Make the Subject of a Photo POP with This Simple Lightroom Trick (VIDEO)

We recently featured an eye-opening tutorial from the PHLOG Photography YouTube channel, explaining a four-step process for streamlining your workflow with any Raw editor you use. The video below demonstrates a practical example of using this straightforward method to make the subjects of your images really stand out.

Instructor Christian Mohrle is a professional German landscape photographer who is very adept behind the computer. In today's nine-minute episode he demonstrates an effective Lightroom trick, using his four-step process to makes subjects POP by separating them from the background of a scene.

We encourage you to download the demonstration photo using the link beneath the video so you can follow along in real time and make the enhancements yourself as they're explained. If you watched the lesson mentioned above, you know that Mohrle always begins with a few basic global adjustments, affecting the entire image, to prepared the shot for the selective edits that follow.

Mohrle's goal with today's simple nature shot is to retain the subject's brightness while darkening the background in a way that looks both dramatic and realistic. His preliminary adjustments take place in Lightroom's Basic panel where he increases Contrast between the two zones in the image. He modifies White Balance to achieve a cold, dark look by significantly  dropping Color Temperature.

Other initial enhancements include modifying tint to remove an unwanted color cast, dropping exposure, and cutting Highlights for more detail. He further darkens the background by bringing down the shadows all the way to accentuate the green fern in the foreground. He then increases blacks to avoid too much underexposure in the background.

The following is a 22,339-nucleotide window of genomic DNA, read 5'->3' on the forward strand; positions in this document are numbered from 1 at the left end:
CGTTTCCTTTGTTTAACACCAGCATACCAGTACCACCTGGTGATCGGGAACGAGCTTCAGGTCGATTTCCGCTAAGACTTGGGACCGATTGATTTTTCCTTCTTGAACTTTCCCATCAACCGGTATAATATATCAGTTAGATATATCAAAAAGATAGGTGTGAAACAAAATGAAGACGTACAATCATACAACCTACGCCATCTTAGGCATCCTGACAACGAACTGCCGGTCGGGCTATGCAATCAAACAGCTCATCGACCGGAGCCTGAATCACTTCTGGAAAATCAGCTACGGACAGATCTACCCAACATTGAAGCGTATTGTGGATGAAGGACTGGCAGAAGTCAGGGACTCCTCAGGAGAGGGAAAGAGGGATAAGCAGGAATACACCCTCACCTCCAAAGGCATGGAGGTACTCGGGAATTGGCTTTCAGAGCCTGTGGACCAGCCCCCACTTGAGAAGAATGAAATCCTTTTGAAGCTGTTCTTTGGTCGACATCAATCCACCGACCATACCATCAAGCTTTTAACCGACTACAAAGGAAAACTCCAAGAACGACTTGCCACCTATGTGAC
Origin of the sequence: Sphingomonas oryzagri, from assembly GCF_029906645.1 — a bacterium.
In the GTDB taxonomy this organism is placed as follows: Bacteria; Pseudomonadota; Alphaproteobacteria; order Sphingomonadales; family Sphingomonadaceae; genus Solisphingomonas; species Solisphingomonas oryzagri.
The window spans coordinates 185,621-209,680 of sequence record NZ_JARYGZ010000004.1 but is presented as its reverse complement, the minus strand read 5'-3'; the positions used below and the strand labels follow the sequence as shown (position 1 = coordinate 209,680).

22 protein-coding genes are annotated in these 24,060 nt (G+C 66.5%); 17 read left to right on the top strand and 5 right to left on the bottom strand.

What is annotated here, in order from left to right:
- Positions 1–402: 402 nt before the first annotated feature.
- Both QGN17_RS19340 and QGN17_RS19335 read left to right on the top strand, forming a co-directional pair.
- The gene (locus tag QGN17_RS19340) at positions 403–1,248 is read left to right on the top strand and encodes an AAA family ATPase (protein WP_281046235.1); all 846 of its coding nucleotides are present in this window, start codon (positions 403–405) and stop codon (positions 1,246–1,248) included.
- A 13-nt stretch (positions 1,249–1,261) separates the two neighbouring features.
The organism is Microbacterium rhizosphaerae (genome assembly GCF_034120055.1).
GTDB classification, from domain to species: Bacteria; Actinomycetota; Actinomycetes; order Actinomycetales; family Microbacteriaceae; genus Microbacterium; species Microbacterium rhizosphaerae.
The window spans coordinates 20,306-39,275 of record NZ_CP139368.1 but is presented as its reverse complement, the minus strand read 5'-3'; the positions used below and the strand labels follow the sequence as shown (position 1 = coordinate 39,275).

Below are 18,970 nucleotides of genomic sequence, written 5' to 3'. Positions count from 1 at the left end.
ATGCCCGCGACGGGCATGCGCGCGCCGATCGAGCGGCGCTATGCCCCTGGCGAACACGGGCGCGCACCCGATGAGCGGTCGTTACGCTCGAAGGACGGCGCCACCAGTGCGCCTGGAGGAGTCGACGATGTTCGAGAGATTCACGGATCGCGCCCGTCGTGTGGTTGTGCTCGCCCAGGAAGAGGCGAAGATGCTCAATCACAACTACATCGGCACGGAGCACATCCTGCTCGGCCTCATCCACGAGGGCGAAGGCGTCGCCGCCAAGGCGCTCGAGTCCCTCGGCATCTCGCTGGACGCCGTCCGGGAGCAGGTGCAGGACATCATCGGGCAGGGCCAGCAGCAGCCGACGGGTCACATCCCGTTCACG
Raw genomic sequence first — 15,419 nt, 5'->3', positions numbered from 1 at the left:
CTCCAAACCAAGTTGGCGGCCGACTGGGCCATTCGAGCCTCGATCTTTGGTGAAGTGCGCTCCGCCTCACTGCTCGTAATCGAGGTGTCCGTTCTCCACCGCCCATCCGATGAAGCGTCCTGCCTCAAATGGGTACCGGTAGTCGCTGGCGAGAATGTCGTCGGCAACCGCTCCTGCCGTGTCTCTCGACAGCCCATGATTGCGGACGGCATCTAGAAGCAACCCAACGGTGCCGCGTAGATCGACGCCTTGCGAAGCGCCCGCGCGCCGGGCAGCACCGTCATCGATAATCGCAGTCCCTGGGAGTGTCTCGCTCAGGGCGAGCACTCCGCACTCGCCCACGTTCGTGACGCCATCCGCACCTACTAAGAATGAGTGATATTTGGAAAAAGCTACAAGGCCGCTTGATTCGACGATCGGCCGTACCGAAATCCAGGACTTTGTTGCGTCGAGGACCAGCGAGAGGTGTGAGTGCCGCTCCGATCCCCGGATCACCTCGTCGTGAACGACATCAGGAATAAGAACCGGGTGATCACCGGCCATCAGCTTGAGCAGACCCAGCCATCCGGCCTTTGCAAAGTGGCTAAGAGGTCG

After a few more quick tweaks it's now time for step two; namely simple Masking to selectively modify different areas within the frame. Here he uses a Radial Gradient to carefully brighten just the center of the plant. That's followed by an inverted Color Range mask to refine the green tones of his subject and further separate it from the background.

Once the masking is complete, the next step is color grading, and Mohrle quickly explains how that's done. He completes the transformation with sharpening and focus stacking to achieve a very impressive result. Mohrle's popular YouTube channel is full of interesting technique like this, so be sure to check it out.

And make sure to watch the tutorial mentioned above, so you fully understand the four step workflow. Then you'll likely find yourself changing the manner in which you edit photos in the future.